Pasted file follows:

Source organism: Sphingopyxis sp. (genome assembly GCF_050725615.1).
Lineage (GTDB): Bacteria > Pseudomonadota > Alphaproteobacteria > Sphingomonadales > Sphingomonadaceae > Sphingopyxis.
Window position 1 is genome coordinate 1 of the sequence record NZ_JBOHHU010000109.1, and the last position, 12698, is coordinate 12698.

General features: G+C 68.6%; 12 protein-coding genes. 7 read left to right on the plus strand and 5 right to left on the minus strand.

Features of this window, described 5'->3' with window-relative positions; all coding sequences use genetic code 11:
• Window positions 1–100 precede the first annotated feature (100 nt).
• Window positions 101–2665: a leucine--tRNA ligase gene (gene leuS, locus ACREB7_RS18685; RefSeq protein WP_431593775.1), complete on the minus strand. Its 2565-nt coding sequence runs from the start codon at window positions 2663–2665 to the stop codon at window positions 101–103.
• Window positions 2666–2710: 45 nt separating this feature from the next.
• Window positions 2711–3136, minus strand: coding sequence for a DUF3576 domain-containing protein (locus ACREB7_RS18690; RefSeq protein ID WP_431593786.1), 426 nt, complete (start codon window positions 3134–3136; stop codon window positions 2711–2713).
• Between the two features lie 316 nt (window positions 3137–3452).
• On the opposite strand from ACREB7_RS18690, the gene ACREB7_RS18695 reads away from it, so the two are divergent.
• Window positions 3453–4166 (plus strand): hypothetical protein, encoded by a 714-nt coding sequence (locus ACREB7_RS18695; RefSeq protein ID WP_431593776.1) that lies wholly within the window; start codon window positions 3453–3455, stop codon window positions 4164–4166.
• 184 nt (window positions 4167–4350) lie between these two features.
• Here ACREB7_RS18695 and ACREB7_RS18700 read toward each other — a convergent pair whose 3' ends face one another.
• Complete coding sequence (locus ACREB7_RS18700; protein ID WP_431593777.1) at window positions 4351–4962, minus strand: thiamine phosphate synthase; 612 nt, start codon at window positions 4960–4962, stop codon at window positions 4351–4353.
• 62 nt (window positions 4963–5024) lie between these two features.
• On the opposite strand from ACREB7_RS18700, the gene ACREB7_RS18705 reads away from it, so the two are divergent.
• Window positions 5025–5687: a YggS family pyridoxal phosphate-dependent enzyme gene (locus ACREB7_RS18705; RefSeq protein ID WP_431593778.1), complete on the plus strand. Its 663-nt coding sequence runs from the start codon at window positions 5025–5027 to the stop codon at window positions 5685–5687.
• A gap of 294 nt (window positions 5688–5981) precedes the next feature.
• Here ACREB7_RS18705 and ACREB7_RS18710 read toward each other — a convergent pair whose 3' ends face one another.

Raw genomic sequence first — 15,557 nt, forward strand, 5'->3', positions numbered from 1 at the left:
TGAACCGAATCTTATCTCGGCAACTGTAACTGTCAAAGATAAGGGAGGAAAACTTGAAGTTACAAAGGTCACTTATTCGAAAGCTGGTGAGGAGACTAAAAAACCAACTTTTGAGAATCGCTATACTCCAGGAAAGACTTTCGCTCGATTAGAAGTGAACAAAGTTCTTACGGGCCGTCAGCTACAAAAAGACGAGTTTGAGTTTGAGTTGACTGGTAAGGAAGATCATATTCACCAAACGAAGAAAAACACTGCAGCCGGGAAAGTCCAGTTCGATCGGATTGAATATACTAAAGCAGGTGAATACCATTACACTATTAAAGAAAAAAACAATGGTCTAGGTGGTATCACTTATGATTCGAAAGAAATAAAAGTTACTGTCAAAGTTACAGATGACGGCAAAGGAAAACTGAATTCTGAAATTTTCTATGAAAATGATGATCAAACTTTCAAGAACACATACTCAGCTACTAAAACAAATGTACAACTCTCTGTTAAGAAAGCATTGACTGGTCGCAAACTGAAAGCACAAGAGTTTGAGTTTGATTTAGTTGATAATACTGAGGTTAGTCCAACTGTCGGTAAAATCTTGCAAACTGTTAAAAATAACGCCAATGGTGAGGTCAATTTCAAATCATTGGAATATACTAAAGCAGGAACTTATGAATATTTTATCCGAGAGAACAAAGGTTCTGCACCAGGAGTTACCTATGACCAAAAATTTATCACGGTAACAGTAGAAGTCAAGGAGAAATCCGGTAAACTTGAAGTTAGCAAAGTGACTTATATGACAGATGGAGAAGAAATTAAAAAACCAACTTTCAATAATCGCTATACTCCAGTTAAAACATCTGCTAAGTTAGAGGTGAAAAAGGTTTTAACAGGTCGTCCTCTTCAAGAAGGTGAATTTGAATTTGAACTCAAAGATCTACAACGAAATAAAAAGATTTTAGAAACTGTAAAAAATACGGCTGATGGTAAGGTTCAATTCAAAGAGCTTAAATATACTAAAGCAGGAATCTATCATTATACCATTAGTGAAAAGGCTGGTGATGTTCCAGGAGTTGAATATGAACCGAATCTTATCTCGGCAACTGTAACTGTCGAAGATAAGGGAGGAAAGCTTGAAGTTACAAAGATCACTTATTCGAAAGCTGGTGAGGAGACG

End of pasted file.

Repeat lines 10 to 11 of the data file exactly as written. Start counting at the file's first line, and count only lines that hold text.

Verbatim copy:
• Between the two features lie 316 nt (window positions 3137–3452).
• On the opposite strand from ACREB7_RS18690, the gene ACREB7_RS18695 reads away from it, so the two are divergent.